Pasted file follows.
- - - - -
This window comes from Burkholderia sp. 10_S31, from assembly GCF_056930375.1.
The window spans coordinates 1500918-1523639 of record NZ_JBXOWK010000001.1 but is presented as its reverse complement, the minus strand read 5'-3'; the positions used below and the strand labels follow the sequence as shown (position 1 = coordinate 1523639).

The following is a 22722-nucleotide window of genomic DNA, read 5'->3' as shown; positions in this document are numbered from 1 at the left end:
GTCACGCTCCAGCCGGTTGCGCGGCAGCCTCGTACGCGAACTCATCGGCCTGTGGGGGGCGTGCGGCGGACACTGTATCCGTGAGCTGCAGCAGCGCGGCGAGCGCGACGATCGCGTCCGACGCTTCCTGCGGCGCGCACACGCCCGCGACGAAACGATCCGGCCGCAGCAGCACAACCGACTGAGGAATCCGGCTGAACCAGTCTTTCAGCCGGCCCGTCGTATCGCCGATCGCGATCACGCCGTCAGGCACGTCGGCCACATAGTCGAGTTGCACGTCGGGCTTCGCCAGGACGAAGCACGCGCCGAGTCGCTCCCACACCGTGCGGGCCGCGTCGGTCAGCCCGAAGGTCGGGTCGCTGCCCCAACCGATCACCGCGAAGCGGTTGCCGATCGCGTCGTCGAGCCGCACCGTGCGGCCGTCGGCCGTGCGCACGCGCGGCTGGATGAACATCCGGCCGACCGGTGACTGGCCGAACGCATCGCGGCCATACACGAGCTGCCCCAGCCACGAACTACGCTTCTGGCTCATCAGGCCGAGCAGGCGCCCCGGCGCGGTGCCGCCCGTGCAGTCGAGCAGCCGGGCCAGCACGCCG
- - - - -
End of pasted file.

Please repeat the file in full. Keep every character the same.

This window comes from Burkholderia sp. 10_S31, from assembly GCF_056930375.1.
The window spans coordinates 1500918-1523639 of record NZ_JBXOWK010000001.1 but is presented as its reverse complement, the minus strand read 5'-3'; the positions used below and the strand labels follow the sequence as shown (position 1 = coordinate 1523639).

The following is a 22722-nucleotide window of genomic DNA, read 5'->3' as shown; positions in this document are numbered from 1 at the left end:
GTCACGCTCCAGCCGGTTGCGCGGCAGCCTCGTACGCGAACTCATCGGCCTGTGGGGGGCGTGCGGCGGACACTGTATCCGTGAGCTGCAGCAGCGCGGCGAGCGCGACGATCGCGTCCGACGCTTCCTGCGGCGCGCACACGCCCGCGACGAAACGATCCGGCCGCAGCAGCACAACCGACTGAGGAATCCGGCTGAACCAGTCTTTCAGCCGGCCCGTCGTATCGCCGATCGCGATCACGCCGTCAGGCACGTCGGCCACATAGTCGAGTTGCACGTCGGGCTTCGCCAGGACGAAGCACGCGCCGAGTCGCTCCCACACCGTGCGGGCCGCGTCGGTCAGCCCGAAGGTCGGGTCGCTGCCCCAACCGATCACCGCGAAGCGGTTGCCGATCGCGTCGTCGAGCCGCACCGTGCGGCCGTCGGCCGTGCGCACGCGCGGCTGGATGAACATCCGGCCGACCGGTGACTGGCCGAACGCATCGCGGCCATACACGAGCTGCCCCAGCCACGAACTACGCTTCTGGCTCATCAGGCCGAGCAGGCGCCCCGGCGCGGTGCCGCCCGTGCAGTCGAGCAGCCGGGCCAGCACGCCG